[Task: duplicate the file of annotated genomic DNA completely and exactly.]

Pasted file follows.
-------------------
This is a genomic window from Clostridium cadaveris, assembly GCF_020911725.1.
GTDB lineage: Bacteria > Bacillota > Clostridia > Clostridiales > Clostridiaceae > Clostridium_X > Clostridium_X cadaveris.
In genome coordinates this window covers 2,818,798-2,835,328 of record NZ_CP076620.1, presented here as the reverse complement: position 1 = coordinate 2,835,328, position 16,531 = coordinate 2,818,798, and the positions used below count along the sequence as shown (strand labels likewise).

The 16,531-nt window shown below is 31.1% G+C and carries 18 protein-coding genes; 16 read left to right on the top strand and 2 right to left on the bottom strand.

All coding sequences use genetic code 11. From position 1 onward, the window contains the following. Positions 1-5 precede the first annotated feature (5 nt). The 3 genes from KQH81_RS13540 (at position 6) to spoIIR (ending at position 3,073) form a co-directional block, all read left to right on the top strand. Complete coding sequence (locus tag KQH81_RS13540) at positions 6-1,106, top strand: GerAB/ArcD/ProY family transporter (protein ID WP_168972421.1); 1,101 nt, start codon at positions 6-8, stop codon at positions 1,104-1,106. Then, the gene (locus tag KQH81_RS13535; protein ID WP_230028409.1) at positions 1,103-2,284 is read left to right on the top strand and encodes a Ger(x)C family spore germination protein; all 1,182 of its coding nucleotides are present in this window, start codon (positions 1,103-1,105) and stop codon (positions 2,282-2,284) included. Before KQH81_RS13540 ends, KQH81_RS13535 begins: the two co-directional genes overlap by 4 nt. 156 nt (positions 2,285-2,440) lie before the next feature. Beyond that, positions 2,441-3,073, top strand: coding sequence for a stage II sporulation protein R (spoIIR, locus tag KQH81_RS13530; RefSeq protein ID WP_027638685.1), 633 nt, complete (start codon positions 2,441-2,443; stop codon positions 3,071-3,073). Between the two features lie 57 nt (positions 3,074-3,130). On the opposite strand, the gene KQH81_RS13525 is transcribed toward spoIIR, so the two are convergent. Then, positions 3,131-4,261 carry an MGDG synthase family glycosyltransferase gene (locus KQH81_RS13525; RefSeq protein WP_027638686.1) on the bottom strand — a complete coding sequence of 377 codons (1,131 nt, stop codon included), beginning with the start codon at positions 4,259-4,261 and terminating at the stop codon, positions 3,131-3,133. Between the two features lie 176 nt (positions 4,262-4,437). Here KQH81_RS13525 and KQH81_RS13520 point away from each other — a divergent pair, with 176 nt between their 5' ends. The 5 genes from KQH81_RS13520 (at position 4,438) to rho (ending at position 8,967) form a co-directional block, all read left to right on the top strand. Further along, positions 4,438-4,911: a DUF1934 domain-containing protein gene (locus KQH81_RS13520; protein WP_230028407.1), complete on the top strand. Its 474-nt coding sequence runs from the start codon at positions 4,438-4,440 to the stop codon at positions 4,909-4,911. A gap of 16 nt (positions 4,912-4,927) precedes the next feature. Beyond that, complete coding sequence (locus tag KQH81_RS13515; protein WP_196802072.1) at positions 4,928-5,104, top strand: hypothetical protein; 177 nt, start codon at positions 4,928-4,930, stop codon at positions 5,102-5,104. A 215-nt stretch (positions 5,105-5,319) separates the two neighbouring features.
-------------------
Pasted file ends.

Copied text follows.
This is a genomic window from Clostridium cadaveris, assembly GCF_020911725.1.
GTDB lineage: Bacteria > Bacillota > Clostridia > Clostridiales > Clostridiaceae > Clostridium_X > Clostridium_X cadaveris.
In genome coordinates this window covers 2,818,798-2,835,328 of record NZ_CP076620.1, presented here as the reverse complement: position 1 = coordinate 2,835,328, position 16,531 = coordinate 2,818,798, and the positions used below count along the sequence as shown (strand labels likewise).

The 16,531-nt window shown below is 31.1% G+C and carries 18 protein-coding genes; 16 read left to right on the top strand and 2 right to left on the bottom strand.

All coding sequences use genetic code 11. From position 1 onward, the window contains the following. Positions 1-5 precede the first annotated feature (5 nt). The 3 genes from KQH81_RS13540 (at position 6) to spoIIR (ending at position 3,073) form a co-directional block, all read left to right on the top strand. Complete coding sequence (locus tag KQH81_RS13540) at positions 6-1,106, top strand: GerAB/ArcD/ProY family transporter (protein ID WP_168972421.1); 1,101 nt, start codon at positions 6-8, stop codon at positions 1,104-1,106. Then, the gene (locus tag KQH81_RS13535; protein ID WP_230028409.1) at positions 1,103-2,284 is read left to right on the top strand and encodes a Ger(x)C family spore germination protein; all 1,182 of its coding nucleotides are present in this window, start codon (positions 1,103-1,105) and stop codon (positions 2,282-2,284) included. Before KQH81_RS13540 ends, KQH81_RS13535 begins: the two co-directional genes overlap by 4 nt. 156 nt (positions 2,285-2,440) lie before the next feature. Beyond that, positions 2,441-3,073, top strand: coding sequence for a stage II sporulation protein R (spoIIR, locus tag KQH81_RS13530; RefSeq protein ID WP_027638685.1), 633 nt, complete (start codon positions 2,441-2,443; stop codon positions 3,071-3,073). Between the two features lie 57 nt (positions 3,074-3,130). On the opposite strand, the gene KQH81_RS13525 is transcribed toward spoIIR, so the two are convergent. Then, positions 3,131-4,261 carry an MGDG synthase family glycosyltransferase gene (locus KQH81_RS13525; RefSeq protein WP_027638686.1) on the bottom strand — a complete coding sequence of 377 codons (1,131 nt, stop codon included), beginning with the start codon at positions 4,259-4,261 and terminating at the stop codon, positions 3,131-3,133. Between the two features lie 176 nt (positions 4,262-4,437). Here KQH81_RS13525 and KQH81_RS13520 point away from each other — a divergent pair, with 176 nt between their 5' ends. The 5 genes from KQH81_RS13520 (at position 4,438) to rho (ending at position 8,967) form a co-directional block, all read left to right on the top strand. Further along, positions 4,438-4,911: a DUF1934 domain-containing protein gene (locus KQH81_RS13520; protein WP_230028407.1), complete on the top strand. Its 474-nt coding sequence runs from the start codon at positions 4,438-4,440 to the stop codon at positions 4,909-4,911. A gap of 16 nt (positions 4,912-4,927) precedes the next feature. Beyond that, complete coding sequence (locus tag KQH81_RS13515; protein WP_196802072.1) at positions 4,928-5,104, top strand: hypothetical protein; 177 nt, start codon at positions 4,928-4,930, stop codon at positions 5,102-5,104. A 215-nt stretch (positions 5,105-5,319) separates the two neighbouring features.